This, coupled with their well-defined structures, implies that interpersonal relationships play a secondary role in business dealings. Austrians tend to be quite regimental and compartmental in the way they organise their business relationships. There is a strict separation between private life and work and therefore it takes time to forge more personal relationships.
Following an established protocol is critical to building and maintaining business relationships in Austria. Communication is very formal and Austrians tend to be direct. Third-party introductions are strongly recommended in Austria, as they illustrate an image of trust in business. They will go on however to develop personal relationships with the people with whom they conduct business, once this trust has been established.
It is important to engage your Austrian counterparts in lively and philosophical debate, and to take time before discussing personal topics. This will contribute significantly to establishing sound relationships with your Austrian connections. Building a relationship requires demonstrating a sincere interest in the country and the people, so it is imperative to know the history, culture and identity of Austria.
Austrian business culture has a well-defined and strictly observed, vertically structured hierarchy, with closely defined responsibilities and distinctions between roles and departments. One’s place in the hierarchy is generally based on an individual’s achievement and expertise in a given field. Academic titles and backgrounds are important, conveying expertise and a thorough knowledge of a particular area of work. It is crucial that you show proper respect and deference to those who have attained positions of importance, and that you show courtesy and respect at all times to all other counterparts. In Austria, there is a strong sense of community and social conscience and a strong desire for belonging.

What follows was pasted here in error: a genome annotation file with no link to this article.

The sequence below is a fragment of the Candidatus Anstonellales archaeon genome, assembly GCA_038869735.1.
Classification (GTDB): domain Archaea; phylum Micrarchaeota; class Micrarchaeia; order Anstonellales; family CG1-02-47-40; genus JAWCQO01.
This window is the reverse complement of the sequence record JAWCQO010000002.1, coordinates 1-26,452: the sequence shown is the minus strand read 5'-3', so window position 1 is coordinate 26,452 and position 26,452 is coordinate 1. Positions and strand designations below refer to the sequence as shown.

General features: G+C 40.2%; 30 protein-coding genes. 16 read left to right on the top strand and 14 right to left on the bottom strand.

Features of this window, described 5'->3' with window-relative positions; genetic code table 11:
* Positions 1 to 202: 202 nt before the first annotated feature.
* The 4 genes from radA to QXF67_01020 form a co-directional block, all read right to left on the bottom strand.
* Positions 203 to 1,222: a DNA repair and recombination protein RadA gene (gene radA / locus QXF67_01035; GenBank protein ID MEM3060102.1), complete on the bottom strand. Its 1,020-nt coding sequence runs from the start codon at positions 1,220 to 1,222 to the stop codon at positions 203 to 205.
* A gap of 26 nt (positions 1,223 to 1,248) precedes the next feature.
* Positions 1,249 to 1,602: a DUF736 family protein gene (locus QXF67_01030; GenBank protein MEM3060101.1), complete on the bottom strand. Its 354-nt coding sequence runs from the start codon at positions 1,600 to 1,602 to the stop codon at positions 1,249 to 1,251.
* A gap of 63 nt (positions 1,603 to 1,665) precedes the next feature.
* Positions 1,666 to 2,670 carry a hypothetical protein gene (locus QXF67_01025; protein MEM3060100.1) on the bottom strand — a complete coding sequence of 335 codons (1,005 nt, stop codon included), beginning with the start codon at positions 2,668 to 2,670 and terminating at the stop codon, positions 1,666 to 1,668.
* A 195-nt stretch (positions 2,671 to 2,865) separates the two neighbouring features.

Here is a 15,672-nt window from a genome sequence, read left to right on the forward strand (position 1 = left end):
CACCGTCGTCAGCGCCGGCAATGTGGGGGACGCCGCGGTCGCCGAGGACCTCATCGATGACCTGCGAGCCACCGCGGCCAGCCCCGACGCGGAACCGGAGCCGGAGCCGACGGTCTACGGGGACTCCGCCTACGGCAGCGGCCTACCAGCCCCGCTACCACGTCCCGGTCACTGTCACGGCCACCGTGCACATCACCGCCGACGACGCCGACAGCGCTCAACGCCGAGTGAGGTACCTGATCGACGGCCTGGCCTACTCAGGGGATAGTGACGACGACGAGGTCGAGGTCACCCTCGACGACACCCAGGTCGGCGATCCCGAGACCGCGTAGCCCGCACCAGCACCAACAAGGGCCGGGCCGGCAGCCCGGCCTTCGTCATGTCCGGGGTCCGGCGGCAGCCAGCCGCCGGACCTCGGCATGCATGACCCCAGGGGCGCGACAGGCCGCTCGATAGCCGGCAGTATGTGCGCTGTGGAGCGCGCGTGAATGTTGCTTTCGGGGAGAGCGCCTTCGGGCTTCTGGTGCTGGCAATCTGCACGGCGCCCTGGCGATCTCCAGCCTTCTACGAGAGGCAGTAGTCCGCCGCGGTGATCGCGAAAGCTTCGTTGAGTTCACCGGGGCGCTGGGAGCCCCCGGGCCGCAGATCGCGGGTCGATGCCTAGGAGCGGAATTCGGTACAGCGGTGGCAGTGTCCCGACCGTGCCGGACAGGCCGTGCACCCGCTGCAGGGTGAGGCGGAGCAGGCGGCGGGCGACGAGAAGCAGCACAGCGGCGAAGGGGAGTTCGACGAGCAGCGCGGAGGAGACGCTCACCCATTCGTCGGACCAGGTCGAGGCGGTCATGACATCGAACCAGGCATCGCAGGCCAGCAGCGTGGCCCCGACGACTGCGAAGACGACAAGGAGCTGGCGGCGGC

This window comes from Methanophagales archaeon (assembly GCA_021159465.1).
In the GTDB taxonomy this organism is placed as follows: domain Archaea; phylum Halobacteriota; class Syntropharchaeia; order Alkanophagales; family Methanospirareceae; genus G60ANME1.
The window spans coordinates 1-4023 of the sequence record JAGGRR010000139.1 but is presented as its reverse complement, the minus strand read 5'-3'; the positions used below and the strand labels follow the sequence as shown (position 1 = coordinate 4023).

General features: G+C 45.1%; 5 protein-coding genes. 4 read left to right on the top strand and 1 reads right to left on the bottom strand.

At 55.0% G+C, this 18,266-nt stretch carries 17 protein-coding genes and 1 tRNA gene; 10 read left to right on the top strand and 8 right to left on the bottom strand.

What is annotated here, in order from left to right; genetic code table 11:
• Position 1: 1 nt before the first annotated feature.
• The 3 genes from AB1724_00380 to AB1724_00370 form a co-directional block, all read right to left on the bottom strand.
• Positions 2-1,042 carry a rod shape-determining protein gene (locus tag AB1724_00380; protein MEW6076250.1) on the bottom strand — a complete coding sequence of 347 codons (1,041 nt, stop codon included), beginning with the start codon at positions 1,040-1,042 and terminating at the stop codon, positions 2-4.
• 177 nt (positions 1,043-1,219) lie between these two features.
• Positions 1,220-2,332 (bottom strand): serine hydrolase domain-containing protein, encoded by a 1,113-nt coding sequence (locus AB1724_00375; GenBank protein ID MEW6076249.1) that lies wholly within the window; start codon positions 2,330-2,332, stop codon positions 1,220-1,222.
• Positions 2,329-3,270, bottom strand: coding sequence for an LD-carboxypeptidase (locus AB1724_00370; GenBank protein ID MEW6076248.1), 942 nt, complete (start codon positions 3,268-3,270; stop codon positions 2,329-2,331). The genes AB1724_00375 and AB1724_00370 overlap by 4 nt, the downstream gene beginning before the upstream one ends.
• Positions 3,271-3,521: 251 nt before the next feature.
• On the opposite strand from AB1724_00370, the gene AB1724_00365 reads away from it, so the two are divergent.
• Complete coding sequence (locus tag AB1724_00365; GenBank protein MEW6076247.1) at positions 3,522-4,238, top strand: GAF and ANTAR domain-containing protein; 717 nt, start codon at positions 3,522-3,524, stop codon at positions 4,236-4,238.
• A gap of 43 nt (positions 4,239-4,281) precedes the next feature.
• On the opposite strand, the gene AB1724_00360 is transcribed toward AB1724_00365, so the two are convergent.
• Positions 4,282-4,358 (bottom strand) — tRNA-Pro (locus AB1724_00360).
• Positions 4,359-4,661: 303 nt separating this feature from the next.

Expect a great deal of written communication, both to back up decisions and to maintain a record of decisions and discussions. Even if you have a friendly or casual relationship with colleagues, you should remember that on-the-job correspondence means that an e-mail is a business letter, in which salutations and greetings should not be forgotten. Austrians extend social invitations in advance of the event, and the more formal the occasion the greater the time between the invitation and the event itself, so that they can be certain that their guests do not have a prior engagement.
In Austria, it is generally customary to state your name when you answer the phone. In accordance with corporate identity trends, the customary way to answer a phone at an Austrian company is to state the name of the company, the name of the person answering the phone, and a greeting.
The Austrians in general are typically conservative as far as physical gesturing is concerned. Unlike in France, men never kiss men, and public displays of affection are uncommon, particularly in the business environment. Public gestures of affection tend to be reserved for close family and friends.